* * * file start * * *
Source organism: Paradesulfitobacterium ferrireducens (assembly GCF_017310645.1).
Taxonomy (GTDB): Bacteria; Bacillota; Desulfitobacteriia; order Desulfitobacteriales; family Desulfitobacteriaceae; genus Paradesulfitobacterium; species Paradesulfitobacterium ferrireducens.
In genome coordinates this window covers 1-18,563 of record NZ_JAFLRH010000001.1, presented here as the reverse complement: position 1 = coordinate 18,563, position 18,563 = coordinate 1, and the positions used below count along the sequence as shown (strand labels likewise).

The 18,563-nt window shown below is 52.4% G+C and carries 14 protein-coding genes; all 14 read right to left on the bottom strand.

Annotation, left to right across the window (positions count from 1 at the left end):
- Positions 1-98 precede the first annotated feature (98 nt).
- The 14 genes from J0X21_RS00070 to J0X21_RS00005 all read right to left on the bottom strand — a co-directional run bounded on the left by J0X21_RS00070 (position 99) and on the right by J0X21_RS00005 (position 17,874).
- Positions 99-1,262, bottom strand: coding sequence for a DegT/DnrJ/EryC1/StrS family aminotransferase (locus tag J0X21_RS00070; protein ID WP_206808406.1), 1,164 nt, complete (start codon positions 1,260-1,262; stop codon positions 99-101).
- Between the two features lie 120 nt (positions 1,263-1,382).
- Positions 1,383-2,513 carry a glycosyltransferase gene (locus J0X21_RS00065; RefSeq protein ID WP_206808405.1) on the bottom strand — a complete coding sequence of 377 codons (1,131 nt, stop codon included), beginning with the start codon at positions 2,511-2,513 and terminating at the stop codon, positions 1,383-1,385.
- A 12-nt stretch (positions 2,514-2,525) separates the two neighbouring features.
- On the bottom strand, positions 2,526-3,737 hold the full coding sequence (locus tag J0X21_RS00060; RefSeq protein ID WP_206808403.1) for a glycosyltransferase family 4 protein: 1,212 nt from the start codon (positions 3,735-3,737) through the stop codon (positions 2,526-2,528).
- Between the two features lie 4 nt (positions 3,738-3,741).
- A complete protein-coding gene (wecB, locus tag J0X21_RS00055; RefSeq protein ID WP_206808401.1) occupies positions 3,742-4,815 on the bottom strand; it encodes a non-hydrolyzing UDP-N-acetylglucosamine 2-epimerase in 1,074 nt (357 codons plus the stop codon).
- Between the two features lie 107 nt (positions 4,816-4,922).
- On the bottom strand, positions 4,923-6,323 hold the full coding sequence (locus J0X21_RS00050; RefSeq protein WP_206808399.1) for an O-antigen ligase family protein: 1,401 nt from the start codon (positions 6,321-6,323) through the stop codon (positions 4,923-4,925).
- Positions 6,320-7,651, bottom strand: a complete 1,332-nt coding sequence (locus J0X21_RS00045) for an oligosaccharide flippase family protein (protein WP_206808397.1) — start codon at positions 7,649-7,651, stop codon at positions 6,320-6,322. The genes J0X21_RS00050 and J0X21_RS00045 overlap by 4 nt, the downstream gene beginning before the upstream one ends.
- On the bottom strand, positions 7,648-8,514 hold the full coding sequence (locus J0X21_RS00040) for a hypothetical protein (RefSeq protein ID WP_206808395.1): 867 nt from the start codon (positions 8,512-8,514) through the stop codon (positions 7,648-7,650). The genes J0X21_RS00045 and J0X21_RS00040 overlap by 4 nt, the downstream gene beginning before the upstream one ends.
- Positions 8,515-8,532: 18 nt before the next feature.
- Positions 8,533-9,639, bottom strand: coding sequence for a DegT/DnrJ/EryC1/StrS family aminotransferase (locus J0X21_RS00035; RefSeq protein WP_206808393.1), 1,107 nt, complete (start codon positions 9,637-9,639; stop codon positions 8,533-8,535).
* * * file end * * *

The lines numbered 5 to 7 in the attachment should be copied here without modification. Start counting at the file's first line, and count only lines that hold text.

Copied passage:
Annotation, left to right across the window (positions count from 1 at the left end):
- Positions 1-98 precede the first annotated feature (98 nt).
- The 14 genes from J0X21_RS00070 to J0X21_RS00005 all read right to left on the bottom strand — a co-directional run bounded on the left by J0X21_RS00070 (position 99) and on the right by J0X21_RS00005 (position 17,874).